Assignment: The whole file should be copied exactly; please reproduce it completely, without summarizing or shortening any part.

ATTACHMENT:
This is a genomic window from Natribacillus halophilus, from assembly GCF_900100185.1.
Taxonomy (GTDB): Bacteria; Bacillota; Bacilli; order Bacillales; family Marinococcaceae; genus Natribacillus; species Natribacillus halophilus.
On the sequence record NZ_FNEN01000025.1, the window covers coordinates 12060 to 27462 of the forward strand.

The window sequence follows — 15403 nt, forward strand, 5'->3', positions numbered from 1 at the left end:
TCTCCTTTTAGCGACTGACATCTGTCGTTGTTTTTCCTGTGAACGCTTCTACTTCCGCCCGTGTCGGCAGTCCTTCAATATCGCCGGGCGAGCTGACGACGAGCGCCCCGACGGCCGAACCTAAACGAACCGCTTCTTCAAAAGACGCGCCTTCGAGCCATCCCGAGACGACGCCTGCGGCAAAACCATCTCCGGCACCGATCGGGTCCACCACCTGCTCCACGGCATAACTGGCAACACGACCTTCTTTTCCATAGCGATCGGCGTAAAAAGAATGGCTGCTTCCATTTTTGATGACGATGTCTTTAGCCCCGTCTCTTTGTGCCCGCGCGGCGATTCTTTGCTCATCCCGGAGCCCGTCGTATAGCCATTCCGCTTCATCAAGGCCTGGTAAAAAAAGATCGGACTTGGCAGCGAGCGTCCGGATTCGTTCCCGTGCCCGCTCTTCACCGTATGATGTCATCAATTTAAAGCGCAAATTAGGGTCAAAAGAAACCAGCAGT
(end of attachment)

This is a genomic window from Natribacillus halophilus, from assembly GCF_900100185.1.
Taxonomy (GTDB): Bacteria; Bacillota; Bacilli; order Bacillales; family Marinococcaceae; genus Natribacillus; species Natribacillus halophilus.
On the sequence record NZ_FNEN01000025.1, the window covers coordinates 12060 to 27462 of the forward strand.

The window sequence follows — 15403 nt, forward strand, 5'->3', positions numbered from 1 at the left end:
TCTCCTTTTAGCGACTGACATCTGTCGTTGTTTTTCCTGTGAACGCTTCTACTTCCGCCCGTGTCGGCAGTCCTTCAATATCGCCGGGCGAGCTGACGACGAGCGCCCCGACGGCCGAACCTAAACGAACCGCTTCTTCAAAAGACGCGCCTTCGAGCCATCCCGAGACGACGCCTGCGGCAAAACCATCTCCGGCACCGATCGGGTCCACCACCTGCTCCACGGCATAACTGGCAACACGACCTTCTTTTCCATAGCGATCGGCGTAAAAAGAATGGCTGCTTCCATTTTTGATGACGATGTCTTTAGCCCCGTCTCTTTGTGCCCGCGCGGCGATTCTTTGCTCATCCCGGAGCCCGTCGTATAGCCATTCCGCTTCATCAAGGCCTGGTAAAAAAAGATCGGACTTGGCAGCGAGCGTCCGGATTCGTTCCCGTGCCCGCTCTTCACCGTATGATGTCATCAATTTAAAGCGCAAATTAGGGTCAAAAGAAACCAGCAGT